I popped by the markets yesterday and practically squealed when I saw some mamas selling flowers. There were so many to choose from, but I settled on a bunch of lotus flowers. The aroma was distinct, rich and fruity.
Mark asked where I was going to put them (as we’re still living out of a suitcase until our container arrives). I already knew!
Mark found a bombshell in our backyard – most likely dating back to WWII when the US had a base here at Vanuatu. Fortunately for the Ni Vatus, while fighting was fierce in the South Pacific, it didn’t reach the shores of Vanuatu.
I didn’t mention that the bunch of flowers cost $2 – another reason to visit the world’s happiest country!
I was stressed as I walking through Bon Marche (the supermarket near our house). The prices were extortionate to say the least! A 2kg bottle of sun dried tomatoes was about $60. My only hope was that the famous Port Vila markets I had stalked as well as I could on Google before I moved here last Sunday were as good and as cheap as they looked.
We landed on Sunday, the only day the 24-hours markets are closed. Monday was a public holiday. Finally Tuesday came and so did the amazing markets that sent my head into a whirl! Imagine walking into an organic market, with fresh fruits and vegetables and walking out with as much produce as you can carry for less than the cost of a foot-long sub. Imagine no longer – this market is this place!
I didn’t take my camera to the markets, but here’s some of the product that I brought home.
In my bag: 1 bunch of mint, 1 bunch of basil, bag of passionfruit (granadilla), bunch of peanuts, spring onion, galanga, bag of limes, 1 coconut for juice, 1 decent size bag of green beans and 1 pomelo.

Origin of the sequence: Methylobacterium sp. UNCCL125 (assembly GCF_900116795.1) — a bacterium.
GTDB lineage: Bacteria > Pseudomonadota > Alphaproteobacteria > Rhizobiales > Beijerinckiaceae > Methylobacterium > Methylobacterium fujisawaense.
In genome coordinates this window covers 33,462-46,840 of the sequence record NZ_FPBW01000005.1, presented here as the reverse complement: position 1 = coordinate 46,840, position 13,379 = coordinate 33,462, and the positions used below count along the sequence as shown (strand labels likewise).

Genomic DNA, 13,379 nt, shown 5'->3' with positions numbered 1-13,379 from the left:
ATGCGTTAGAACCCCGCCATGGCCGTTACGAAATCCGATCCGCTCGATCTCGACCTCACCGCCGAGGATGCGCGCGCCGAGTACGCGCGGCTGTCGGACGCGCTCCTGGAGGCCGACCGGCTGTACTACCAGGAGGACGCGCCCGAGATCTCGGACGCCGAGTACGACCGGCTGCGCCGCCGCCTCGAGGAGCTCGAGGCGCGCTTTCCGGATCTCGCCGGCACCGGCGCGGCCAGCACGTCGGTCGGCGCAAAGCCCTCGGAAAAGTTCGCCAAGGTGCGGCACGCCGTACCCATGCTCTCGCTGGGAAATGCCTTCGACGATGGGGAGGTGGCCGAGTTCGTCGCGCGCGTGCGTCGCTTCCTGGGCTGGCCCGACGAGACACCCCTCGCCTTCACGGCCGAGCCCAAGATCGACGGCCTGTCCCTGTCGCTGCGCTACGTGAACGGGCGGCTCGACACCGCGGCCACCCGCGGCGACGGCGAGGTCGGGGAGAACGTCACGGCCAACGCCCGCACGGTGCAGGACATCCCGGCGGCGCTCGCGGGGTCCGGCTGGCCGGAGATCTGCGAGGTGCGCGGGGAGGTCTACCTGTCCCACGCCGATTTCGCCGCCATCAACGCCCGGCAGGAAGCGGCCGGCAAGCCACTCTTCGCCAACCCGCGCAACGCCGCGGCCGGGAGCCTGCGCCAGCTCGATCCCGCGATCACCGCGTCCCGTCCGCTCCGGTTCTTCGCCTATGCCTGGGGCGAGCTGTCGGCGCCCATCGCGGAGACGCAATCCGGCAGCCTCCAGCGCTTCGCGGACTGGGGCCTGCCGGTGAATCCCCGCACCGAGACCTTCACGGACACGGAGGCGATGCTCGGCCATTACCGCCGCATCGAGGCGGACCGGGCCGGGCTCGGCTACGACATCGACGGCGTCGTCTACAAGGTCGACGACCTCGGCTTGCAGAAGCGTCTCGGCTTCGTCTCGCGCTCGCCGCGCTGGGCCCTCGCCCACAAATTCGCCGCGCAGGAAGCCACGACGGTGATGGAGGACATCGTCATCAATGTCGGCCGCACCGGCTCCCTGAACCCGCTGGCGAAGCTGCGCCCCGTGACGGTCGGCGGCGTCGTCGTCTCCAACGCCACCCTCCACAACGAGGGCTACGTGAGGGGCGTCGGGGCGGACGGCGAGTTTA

Pomelo and passionfruit.
I didn’t really know what kind of coconut I was buying – as in, there are different uses depending on how old they are. This one that I bought for 60c was full of coconut water! I attempted to make some coconut milk by blending the water and flesh, but it didn’t really go milky. Next time I’ll get some older coconut that have the harder thicker flesh and blend it with the coconut water. One of my aims out here is to also concoct an awesome coconut ice cream recipe – so watch this space.
Watering some mint and basil in the hope that some roots will shoot and thus be the beginning of my herb garden.
I have no need to buy any bananas. We have about 6 huge bunches of bananas like these in our backyard.
It’s a strange event when you look out the window and see a cruise boat sailing past. I wonder if it will always be so novel. (I hear prices go up when a cruise boat is in town, so perhaps the novelty will wear off).
p.s. Mark and I moved to Vanuatu last Sunday. We’re here for at least 4 years as he works as country director for ADRA – which is a humanitarian organisation. Out here they specialise in water retention, sanitation and are exploring the implementation of permaculture. I’m looking forward to sharing some of ADRA’s fine work out here.
In keeping with my new years resolution to be more practical this year, I’m sharing one of the best tips for home printing (ever!).